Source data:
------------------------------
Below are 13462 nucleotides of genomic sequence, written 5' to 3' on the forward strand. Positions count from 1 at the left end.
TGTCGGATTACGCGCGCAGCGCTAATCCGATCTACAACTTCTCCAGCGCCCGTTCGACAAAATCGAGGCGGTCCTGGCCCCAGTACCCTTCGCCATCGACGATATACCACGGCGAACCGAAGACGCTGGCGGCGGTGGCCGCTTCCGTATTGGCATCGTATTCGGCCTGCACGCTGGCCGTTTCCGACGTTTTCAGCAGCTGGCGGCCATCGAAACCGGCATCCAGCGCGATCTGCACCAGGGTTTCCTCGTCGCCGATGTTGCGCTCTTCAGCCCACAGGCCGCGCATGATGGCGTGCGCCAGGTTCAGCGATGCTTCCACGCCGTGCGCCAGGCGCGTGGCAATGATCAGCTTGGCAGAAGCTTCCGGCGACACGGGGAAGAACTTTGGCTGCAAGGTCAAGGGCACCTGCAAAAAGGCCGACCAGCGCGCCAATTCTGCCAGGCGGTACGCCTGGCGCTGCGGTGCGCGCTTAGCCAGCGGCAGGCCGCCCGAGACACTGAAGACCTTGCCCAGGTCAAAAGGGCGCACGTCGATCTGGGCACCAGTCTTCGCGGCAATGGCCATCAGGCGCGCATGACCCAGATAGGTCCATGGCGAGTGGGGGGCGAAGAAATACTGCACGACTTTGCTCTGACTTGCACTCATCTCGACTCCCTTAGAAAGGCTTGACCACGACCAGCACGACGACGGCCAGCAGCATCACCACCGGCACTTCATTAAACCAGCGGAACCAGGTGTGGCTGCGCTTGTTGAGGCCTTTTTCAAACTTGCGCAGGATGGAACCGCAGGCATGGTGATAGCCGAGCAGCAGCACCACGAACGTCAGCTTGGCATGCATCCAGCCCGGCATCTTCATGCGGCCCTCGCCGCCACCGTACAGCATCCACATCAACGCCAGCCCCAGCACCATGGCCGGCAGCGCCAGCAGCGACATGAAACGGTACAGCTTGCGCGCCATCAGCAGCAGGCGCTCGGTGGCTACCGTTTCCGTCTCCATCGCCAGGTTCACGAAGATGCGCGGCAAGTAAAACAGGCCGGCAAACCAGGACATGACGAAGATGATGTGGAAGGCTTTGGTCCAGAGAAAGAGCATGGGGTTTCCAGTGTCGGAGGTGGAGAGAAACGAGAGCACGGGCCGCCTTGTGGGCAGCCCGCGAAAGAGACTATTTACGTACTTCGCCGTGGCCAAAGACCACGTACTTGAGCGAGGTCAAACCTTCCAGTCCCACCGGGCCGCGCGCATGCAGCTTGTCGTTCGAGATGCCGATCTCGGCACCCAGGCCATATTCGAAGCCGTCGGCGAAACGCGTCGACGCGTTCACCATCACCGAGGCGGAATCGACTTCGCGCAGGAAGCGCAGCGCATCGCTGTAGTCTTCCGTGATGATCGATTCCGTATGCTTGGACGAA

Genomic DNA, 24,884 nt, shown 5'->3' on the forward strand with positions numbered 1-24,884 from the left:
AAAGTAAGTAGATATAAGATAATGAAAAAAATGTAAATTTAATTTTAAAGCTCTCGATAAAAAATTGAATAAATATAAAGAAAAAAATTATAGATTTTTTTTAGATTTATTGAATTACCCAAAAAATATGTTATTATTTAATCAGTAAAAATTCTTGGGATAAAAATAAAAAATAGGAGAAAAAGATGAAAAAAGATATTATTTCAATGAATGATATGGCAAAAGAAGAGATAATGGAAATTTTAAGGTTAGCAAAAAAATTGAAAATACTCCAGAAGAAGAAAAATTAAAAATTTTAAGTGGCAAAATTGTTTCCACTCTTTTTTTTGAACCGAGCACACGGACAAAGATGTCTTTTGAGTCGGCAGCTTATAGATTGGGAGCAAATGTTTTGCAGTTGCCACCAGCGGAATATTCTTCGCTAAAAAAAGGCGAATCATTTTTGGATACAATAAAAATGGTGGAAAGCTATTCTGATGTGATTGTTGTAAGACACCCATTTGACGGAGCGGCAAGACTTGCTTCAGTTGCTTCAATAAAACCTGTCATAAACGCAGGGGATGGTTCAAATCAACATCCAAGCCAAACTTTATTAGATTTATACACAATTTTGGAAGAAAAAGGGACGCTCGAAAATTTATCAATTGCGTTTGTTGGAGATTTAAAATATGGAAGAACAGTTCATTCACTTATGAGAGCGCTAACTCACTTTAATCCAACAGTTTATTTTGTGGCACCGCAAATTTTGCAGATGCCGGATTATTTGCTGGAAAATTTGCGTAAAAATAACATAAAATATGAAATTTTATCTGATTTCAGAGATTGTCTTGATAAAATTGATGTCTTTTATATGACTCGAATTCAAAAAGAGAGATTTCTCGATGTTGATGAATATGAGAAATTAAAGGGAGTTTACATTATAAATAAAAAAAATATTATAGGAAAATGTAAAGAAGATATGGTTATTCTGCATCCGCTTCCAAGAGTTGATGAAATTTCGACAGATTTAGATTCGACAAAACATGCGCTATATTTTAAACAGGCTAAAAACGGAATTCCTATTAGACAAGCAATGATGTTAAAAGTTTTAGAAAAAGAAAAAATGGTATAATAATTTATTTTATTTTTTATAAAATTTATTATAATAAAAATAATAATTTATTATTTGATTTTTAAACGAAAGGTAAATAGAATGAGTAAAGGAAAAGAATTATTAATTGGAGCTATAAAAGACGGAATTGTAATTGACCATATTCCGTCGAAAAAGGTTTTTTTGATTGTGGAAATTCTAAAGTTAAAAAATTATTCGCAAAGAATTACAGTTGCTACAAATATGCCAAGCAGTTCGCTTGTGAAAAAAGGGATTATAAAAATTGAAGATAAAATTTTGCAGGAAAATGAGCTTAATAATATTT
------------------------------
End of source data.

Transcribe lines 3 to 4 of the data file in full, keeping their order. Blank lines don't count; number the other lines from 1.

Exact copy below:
Genomic DNA, 24,884 nt, shown 5'->3' on the forward strand with positions numbered 1-24,884 from the left:
AAAGTAAGTAGATATAAGATAATGAAAAAAATGTAAATTTAATTTTAAAGCTCTCGATAAAAAATTGAATAAATATAAAGAAAAAAATTATAGATTTTTTTTAGATTTATTGAATTACCCAAAAAATATGTTATTATTTAATCAGTAAAAATTCTTGGGATAAAAATAAAAAATAGGAGAAAAAGATGAAAAAAGATATTATTTCAATGAATGATATGGCAAAAGAAGAGATAATGGAAATTTTAAGGTTAGCAAAAAAATTGAAAATACTCCAGAAGAAGAAAAATTAAAAATTTTAAGTGGCAAAATTGTTTCCACTCTTTTTTTTGAACCGAGCACACGGACAAAGATGTCTTTTGAGTCGGCAGCTTATAGATTGGGAGCAAATGTTTTGCAGTTGCCACCAGCGGAATATTCTTCGCTAAAAAAAGGCGAATCATTTTTGGATACAATAAAAATGGTGGAAAGCTATTCTGATGTGATTGTTGTAAGACACCCATTTGACGGAGCGGCAAGACTTGCTTCAGTTGCTTCAATAAAACCTGTCATAAACGCAGGGGATGGTTCAAATCAACATCCAAGCCAAACTTTATTAGATTTATACACAATTTTGGAAGAAAAAGGGACGCTCGAAAATTTATCAATTGCGTTTGTTGGAGATTTAAAATATGGAAGAACAGTTCATTCACTTATGAGAGCGCTAACTCACTTTAATCCAACAGTTTATTTTGTGGCACCGCAAATTTTGCAGATGCCGGATTATTTGCTGGAAAATTTGCGTAAAAATAACATAAAATATGAAATTTTATCTGATTTCAGAGATTGTCTTGATAAAATTGATGTCTTTTATATGACTCGAATTCAAAAAGAGAGATTTCTCGATGTTGATGAATATGAGAAATTAAAGGGAGTTTACATTATAAATAAAAAAAATATTATAGGAAAATGTAAAGAAGATATGGTTATTCTGCATCCGCTTCCAAGAGTTGATGAAATTTCGACAGATTTAGATTCGACAAAACATGCGCTATATTTTAAACAGGCTAAAAACGGAATTCCTATTAGACAAGCAATGATGTTAAAAGTTTTAGAAAAAGAAAAAATGGTATAATAATTTATTTTATTTTTTATAAAATTTATTATAATAAAAATAATAATTTATTATTTGATTTTTAAACGAAAGGTAAATAGAATGAGTAAAGGAAAAGAATTATTAATTGGAGCTATAAAAGACGGAATTGTAATTGACCATATTCCGTCGAAAAAGGTTTTTTTGATTGTGGAAATTCTAAAGTTAAAAAATTATTCGCAAAGAATTACAGTTGCTACAAATATGCCAAGCAGTTCGCTTGTGAAAAAAGGGATTATAAAAATTGAAGATAAAATTTTGCAGGAAAATGAGCTTAATAATATTT